One thing we could do that would be pretty easy is to add a new /stable ref as a symbolic link, e.g. we'd do:

ln -sr repo/refs/heads/fedora/26/x86_64/atomic-host repo/refs/heads/fedora/stable/x86_64/atomic-host

Then someone who wants the "follow the latest major" behavior automatically now today could opt-in to it.

One thing we could do that would be pretty easy is to add a new /stable ref as a symbolic link

I like this and would use it myself.

One thing we could do that would be pretty easy is to add a new /stable ref as a symbolic link, e.g. we'd do:
ln -sr repo/refs/heads/fedora/26/x86_64/atomic-host repo/refs/heads/fedora/stable/x86_64/atomic-host
Then someone who wants the "follow the latest major" behavior automatically now today could opt-in to it.

Interesting. Would a rebase still be required? I still think that sticking w/ the supported version should be the default, and you'd instead opt in to forgoing support, but failing that, this sounds nicer than what we have now.

A rebase would only be required one time to track /stable - thereafter it'd be a stream of minor updates, until such time as on the server we change the link to point to the next major.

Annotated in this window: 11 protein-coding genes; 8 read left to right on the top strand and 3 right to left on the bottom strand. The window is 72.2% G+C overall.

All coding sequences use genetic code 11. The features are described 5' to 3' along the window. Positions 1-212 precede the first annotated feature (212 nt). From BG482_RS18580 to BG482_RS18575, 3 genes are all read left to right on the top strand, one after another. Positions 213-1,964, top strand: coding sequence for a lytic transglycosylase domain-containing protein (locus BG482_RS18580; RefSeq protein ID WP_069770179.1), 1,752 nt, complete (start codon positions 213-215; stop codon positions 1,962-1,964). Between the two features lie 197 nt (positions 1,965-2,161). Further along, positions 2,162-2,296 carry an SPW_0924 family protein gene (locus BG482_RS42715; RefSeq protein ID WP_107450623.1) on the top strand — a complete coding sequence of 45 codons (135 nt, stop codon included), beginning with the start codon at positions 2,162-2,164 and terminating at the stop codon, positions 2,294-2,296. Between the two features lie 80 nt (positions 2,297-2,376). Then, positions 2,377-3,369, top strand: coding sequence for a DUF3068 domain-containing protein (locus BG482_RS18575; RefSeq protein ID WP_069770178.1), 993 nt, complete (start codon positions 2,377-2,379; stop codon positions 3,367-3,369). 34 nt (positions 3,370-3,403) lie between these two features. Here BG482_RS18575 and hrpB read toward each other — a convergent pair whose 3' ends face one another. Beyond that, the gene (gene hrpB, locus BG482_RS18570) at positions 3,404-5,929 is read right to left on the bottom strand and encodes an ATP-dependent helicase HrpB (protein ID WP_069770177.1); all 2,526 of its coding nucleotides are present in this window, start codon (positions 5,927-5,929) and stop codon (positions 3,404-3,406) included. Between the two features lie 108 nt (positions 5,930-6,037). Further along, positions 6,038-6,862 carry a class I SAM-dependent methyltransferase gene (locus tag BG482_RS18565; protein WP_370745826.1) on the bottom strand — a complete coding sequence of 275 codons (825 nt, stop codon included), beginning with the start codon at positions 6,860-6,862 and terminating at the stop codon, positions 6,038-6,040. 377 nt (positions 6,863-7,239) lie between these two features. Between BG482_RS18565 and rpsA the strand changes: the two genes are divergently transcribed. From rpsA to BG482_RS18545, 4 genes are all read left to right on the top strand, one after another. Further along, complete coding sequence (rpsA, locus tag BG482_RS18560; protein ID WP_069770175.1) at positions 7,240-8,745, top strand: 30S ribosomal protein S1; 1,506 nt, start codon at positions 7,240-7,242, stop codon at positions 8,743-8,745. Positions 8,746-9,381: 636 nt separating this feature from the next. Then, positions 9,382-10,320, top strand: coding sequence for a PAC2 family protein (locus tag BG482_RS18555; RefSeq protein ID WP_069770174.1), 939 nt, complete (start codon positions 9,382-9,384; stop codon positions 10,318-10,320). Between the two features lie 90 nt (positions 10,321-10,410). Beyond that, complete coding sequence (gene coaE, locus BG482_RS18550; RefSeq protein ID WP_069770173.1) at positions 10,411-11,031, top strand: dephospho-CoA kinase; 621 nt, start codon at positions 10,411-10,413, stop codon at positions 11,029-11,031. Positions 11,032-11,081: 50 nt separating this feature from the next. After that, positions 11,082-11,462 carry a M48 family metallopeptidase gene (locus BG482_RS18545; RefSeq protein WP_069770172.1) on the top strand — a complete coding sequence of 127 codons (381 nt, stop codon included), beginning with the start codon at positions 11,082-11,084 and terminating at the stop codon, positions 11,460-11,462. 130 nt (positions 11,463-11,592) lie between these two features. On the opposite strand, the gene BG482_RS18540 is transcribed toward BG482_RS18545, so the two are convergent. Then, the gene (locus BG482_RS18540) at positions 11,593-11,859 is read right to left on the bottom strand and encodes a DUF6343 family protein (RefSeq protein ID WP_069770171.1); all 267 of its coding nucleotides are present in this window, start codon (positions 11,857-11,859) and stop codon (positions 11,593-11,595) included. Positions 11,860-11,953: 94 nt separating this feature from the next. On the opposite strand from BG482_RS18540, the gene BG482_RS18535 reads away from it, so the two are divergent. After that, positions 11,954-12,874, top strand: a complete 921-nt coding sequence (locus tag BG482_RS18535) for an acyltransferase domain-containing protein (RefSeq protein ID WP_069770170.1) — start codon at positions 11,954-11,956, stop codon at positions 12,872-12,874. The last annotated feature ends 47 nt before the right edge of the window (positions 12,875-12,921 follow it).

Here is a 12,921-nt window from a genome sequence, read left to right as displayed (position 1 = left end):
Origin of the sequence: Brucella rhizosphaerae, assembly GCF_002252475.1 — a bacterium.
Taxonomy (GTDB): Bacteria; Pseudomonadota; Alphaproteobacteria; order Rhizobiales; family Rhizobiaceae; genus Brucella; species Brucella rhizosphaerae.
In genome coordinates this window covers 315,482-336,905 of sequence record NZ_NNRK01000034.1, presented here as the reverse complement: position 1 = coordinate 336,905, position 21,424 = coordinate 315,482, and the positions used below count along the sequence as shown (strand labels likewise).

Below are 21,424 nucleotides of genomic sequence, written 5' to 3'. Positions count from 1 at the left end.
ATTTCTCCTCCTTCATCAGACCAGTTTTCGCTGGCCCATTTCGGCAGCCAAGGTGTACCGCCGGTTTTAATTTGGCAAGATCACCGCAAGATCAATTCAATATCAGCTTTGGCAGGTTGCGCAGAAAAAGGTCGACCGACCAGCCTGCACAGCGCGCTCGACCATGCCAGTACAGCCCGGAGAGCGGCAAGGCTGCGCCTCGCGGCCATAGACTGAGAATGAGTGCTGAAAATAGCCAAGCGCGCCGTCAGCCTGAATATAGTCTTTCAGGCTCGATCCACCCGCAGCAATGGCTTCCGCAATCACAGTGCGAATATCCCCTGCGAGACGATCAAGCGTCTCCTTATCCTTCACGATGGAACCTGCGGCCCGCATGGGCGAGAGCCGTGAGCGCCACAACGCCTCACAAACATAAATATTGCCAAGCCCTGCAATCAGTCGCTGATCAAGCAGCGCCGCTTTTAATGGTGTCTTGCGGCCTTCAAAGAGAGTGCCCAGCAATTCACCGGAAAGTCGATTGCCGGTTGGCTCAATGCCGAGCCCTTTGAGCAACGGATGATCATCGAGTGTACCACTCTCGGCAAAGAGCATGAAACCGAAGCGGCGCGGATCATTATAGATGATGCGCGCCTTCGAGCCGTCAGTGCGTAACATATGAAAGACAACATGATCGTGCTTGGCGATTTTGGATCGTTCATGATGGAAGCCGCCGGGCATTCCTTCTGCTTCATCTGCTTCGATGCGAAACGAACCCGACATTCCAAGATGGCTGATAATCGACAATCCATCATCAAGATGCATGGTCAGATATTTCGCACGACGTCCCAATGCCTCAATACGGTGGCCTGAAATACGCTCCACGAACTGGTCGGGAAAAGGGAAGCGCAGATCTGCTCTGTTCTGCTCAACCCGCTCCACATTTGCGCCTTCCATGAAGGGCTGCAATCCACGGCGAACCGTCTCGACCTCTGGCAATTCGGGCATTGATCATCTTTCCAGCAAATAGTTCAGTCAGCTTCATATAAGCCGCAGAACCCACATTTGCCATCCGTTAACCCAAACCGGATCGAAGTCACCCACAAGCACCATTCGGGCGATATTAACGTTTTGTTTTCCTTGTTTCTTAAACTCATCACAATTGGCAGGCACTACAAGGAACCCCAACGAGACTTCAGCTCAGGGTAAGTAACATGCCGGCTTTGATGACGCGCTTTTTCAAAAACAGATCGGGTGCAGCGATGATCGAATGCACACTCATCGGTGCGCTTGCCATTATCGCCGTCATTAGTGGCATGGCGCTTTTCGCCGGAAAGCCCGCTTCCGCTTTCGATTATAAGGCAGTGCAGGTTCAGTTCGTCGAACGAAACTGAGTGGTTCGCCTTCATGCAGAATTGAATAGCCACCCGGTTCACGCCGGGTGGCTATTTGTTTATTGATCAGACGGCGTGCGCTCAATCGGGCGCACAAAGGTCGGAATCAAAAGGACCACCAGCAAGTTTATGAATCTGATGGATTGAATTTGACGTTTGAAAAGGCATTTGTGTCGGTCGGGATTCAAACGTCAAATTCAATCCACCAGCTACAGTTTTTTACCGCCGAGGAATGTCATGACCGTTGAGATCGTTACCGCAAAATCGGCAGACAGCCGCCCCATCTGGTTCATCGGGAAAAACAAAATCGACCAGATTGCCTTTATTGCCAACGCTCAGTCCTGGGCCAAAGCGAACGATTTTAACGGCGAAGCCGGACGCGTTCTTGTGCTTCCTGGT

Basically the client is just going to download whatever the server says.

+1 on dropping support for N-1 releases.

As discussed in the Atomic WG meeting, I've taken a crack at communicating this change:

Future Plans for Fedora Atomic Release Life Cycle

  • The Fedora Project ships new releases at ~6 month intervals, and maintains each release for ~13 months. Release X is supported until one month after the release of Release X+2.

  • Since the first Fedora Atomic host shipped, as part of Fedora 21, the project has maintained separate ostree repositories for both of the active Fedora releases. For instance, there are currently trees available for Fedora Atomic 25 and Fedora Atomic 24.

  • Fedora Atomic sets out to be a particularly fast-moving branch of Fedora, with releases every two weeks and updates to key “atomic” components such as docker and kubernetes that move more quickly than one might expect from Fedora.

  • Due in part to this faster pace, the Fedora Atomic workgroup has always focused its testing and integration efforts most directly on the latest stable release, encouraging users of the older release to rebase to the newer tree, and dealing with support of the older release on a best-effort basis.

  • Starting with either the Fedora 26 to 27 or the 27 to 28 upgrade cycle, the Fedora Atomic Workgroup intends to collapse Fedora Atomic into a single version which will track the latest stable Fedora branch. When a new stable version of Fedora is released, Fedora Atomic users will automatically shift to the new version when they install updates.